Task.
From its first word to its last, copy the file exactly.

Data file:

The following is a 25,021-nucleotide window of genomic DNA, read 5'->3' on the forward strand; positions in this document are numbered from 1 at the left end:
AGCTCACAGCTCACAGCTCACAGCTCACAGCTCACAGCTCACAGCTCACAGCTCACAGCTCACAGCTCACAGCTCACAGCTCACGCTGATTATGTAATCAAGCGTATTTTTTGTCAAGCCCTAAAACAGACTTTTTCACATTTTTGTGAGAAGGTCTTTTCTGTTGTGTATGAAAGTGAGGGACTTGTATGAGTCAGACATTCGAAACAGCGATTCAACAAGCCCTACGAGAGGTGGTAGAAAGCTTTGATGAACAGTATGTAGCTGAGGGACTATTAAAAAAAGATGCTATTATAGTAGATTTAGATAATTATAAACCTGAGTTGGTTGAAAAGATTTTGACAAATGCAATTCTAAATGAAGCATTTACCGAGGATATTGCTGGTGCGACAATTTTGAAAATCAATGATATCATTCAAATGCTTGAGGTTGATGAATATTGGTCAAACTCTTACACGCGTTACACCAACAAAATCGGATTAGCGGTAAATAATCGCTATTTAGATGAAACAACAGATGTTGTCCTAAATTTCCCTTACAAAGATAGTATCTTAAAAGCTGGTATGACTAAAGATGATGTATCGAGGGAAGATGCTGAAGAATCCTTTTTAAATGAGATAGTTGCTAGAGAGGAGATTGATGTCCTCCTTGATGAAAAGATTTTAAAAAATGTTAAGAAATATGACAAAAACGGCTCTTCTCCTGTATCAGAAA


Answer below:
The following is a 25,021-nucleotide window of genomic DNA, read 5'->3' on the forward strand; positions in this document are numbered from 1 at the left end:
AGCTCACAGCTCACAGCTCACAGCTCACAGCTCACAGCTCACAGCTCACAGCTCACAGCTCACAGCTCACAGCTCACAGCTCACGCTGATTATGTAATCAAGCGTATTTTTTGTCAAGCCCTAAAACAGACTTTTTCACATTTTTGTGAGAAGGTCTTTTCTGTTGTGTATGAAAGTGAGGGACTTGTATGAGTCAGACATTCGAAACAGCGATTCAACAAGCCCTACGAGAGGTGGTAGAAAGCTTTGATGAACAGTATGTAGCTGAGGGACTATTAAAAAAAGATGCTATTATAGTAGATTTAGATAATTATAAACCTGAGTTGGTTGAAAAGATTTTGACAAATGCAATTCTAAATGAAGCATTTACCGAGGATATTGCTGGTGCGACAATTTTGAAAATCAATGATATCATTCAAATGCTTGAGGTTGATGAATATTGGTCAAACTCTTACACGCGTTACACCAACAAAATCGGATTAGCGGTAAATAATCGCTATTTAGATGAAACAACAGATGTTGTCCTAAATTTCCCTTACAAAGATAGTATCTTAAAAGCTGGTATGACTAAAGATGATGTATCGAGGGAAGATGCTGAAGAATCCTTTTTAAATGAGATAGTTGCTAGAGAGGAGATTGATGTCCTCCTTGATGAAAAGATTTTAAAAAATGTTAAGAAATATGACAAAAACGGCTCTTCTCCTGTATCAGAAA